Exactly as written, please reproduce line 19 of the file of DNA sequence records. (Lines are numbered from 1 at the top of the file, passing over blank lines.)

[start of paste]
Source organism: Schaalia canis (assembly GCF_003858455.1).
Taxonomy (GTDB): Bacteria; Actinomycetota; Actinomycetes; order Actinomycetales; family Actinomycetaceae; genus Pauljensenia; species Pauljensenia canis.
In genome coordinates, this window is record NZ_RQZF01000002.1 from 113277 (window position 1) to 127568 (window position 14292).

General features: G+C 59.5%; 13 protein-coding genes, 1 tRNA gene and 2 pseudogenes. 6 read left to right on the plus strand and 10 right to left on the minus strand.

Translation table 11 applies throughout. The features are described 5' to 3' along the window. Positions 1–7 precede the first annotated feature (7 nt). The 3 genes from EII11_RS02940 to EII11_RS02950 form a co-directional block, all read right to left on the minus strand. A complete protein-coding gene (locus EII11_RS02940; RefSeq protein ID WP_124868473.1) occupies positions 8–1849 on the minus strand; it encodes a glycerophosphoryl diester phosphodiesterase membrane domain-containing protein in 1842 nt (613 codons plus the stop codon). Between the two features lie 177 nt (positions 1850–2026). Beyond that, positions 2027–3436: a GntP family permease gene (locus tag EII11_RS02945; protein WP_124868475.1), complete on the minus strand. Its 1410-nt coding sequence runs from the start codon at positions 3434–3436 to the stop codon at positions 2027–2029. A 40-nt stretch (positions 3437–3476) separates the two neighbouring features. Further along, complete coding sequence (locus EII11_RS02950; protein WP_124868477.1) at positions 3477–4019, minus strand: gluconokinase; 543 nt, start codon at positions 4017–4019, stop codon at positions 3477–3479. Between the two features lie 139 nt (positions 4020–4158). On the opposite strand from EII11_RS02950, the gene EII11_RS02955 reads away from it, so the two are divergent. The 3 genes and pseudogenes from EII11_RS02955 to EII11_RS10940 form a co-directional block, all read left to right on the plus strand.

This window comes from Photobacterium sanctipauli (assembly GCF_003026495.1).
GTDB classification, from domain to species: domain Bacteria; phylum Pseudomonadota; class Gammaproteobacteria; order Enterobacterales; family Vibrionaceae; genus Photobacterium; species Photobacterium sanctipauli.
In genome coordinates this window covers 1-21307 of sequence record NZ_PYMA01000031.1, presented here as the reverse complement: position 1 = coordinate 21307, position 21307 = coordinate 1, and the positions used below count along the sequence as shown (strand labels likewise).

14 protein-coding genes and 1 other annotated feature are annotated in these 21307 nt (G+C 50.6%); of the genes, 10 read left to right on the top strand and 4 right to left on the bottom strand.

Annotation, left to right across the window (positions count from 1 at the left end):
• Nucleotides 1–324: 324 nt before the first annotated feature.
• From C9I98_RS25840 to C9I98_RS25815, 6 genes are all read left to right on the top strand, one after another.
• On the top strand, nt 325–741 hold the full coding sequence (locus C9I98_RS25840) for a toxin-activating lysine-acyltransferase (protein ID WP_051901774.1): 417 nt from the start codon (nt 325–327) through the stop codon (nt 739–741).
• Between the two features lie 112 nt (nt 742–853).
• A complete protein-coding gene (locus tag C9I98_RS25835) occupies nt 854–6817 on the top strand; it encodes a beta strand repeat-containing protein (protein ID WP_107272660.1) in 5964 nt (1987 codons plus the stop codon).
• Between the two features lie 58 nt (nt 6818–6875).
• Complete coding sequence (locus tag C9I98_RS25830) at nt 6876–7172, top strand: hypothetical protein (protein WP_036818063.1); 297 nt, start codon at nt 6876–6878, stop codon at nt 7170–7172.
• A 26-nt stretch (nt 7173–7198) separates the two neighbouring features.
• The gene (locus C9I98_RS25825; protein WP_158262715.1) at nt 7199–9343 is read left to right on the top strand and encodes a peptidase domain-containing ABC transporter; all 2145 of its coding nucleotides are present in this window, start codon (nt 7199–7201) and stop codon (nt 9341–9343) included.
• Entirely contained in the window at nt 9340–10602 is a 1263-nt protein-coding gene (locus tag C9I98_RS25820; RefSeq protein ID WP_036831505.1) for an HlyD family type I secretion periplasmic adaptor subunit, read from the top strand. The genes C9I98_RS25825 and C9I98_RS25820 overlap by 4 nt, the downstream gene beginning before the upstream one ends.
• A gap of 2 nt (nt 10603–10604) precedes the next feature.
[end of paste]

• The gene (locus C9I98_RS25825; protein WP_158262715.1) at nt 7199–9343 is read left to right on the top strand and encodes a peptidase domain-containing ABC transporter; all 2145 of its coding nucleotides are present in this window, start codon (nt 7199–7201) and stop codon (nt 9341–9343) included.